When I started working on killer T cells in the early 1970s, scientists did not yet understand how these lymphocytes could tell “self” from “non-self.” After we discovered that killer T cells are in some way targeting “self” molecules (the transplant proteins recognized in organ graft rejections), most scientists thought that killer T cells had two different types of receptors (proteins that recognize specific molecules) on their surfaces: one type of receptor that could recognize “self” molecule and another type that could recognize foreign (virus), “non-self” molecules (Figure 2A). The idea was that that “self” molecules and “non-self” molecules are two distinctly different types of elements in the body, that require two different types of receptors to be recognized.
My colleague Rolf Zinkernagel and I argued that this was not the case—there is actually only one type of receptor on the killer T cell changes in “self” molecules (Figure 2B). This idea allowed a different interpretation of immunology which, as the technical approaches to answering the question improved, turned out to be right. Before I tell you how the recognition of dangerous invaders happens using only one receptor, let me tell you about some of the milestones that led us to this finding.
My Personal Journey: From Feeding the World to Deciphering Immune Secrets
When I was 17 years old, I decided to study veterinary medicine. It was a strange decision because I was a city kid in Queensland, Australia. But I thought that learning veterinary medicine would be a great adventure, and that I could contribute to feeding the world by improving animal production. Today, due to climate change, we know that we will be better off, at least in the advanced countries, by focusing on plant products, but back then we had different ideas. During my Ph.D. studies, I became very interested in how infections cause diseases. So, I went on to study infections in sheep and cattle.
One of my early discoveries was made when I was studying a virus infection of the brains of sheep. At that time, scientists were just starting to understand the role of lymphocytes, but they did not yet understand the specific mechanisms by which those cells operate. In Edinburgh, Hugh Reid and I showed that antibody-producing B cells were present in the brains of the virus-infected sheep, and that those B cells were producing antibodies to fight the virus . This was the first direct evidence that antibody-producing cells could be found in an infected tissue. This discovery inspired me very much, and I wanted to know more about what immune cells were doing in tissues.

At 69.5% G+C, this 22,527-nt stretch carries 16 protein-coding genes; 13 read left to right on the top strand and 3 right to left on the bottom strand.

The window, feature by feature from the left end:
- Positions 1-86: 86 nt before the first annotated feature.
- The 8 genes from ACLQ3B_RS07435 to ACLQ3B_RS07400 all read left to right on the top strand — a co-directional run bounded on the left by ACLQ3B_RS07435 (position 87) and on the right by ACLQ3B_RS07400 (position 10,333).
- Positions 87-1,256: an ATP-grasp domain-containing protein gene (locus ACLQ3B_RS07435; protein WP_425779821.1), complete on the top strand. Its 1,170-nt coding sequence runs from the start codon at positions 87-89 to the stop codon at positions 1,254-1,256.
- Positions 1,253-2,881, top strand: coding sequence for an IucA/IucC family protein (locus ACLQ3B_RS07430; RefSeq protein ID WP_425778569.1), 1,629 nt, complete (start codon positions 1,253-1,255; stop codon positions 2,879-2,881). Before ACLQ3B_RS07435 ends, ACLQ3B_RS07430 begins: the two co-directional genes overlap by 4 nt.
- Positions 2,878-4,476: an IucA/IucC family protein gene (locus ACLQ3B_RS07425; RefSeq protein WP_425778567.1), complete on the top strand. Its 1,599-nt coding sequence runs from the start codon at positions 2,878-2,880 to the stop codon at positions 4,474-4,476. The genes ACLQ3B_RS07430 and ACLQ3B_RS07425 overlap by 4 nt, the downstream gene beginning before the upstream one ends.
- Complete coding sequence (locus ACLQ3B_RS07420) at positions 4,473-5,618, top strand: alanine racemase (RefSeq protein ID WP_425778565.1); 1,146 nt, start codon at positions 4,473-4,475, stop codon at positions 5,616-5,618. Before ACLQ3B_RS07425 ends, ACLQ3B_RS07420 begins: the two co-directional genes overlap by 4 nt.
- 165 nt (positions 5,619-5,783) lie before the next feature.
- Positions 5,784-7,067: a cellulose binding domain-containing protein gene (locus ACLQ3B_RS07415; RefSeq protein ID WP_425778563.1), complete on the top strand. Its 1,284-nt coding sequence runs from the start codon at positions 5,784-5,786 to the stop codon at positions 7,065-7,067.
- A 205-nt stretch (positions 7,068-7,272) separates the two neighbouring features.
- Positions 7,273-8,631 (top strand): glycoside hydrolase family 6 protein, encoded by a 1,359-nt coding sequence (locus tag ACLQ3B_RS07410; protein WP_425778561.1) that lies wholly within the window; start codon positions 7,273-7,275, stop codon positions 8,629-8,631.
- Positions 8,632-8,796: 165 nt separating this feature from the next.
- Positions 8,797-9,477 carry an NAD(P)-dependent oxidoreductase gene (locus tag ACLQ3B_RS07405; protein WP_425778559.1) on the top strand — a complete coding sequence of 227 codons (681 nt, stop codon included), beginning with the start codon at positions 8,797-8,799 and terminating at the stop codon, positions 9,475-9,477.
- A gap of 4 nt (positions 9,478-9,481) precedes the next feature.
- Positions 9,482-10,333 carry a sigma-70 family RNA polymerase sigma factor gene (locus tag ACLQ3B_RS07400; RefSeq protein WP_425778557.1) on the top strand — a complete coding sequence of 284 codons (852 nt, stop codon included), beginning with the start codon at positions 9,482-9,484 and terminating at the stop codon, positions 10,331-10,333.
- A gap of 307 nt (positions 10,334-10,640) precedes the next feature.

While working on sheep in Edinburgh, I realized I need to know more about T cells, and arranged to spend a couple of years at the Australian National University in Canberra where there was a very active group of researchers in this area. The experimental system I chose was lymphocytic choriomeningitis (LCMV) infection of mice. From earlier studies, I adapted a technique to tap the cerebrospinal fluid compartment that bathes the brain to obtain the inflammatory WBCs, which were largely T cells that invade the brain and its surrounding membranes (the meninges) following LCMV infection. Then, a medical graduate from Basel University named Rolf Zinkernagel arrived in the lab. Together, we conducted the experiments that, some 20 year later, won us the Nobel Prize in Physiology or Medicine.
One Receptor Recognizing Altered-Self
Rolf and I did the following experiment: we infected laboratory mice with LCMV and, after a week (at the peak of their immune response), we collected the killer T cells the mice produced against LCMV (Figure 3). We placed these killer T cells in little tubes containing LCMV-infected mouse cells. The killer T cells came from LCMV-infected mouse strains that did, or did not, share the same transplantation molecules (called H2 in mice, HLA in humans) as the LCMV-infected ‘target’ cells. We found that the H2 identical, LCMV-immune T cells did a fantastic job of killing the H2 identical targets, while the H2 different killers totally ignored them. Based on these results, we hypothesized that a killer T cell has a single receptor that recognizes altered-self (infected cells) and developed a new theory of T cell immunology around that.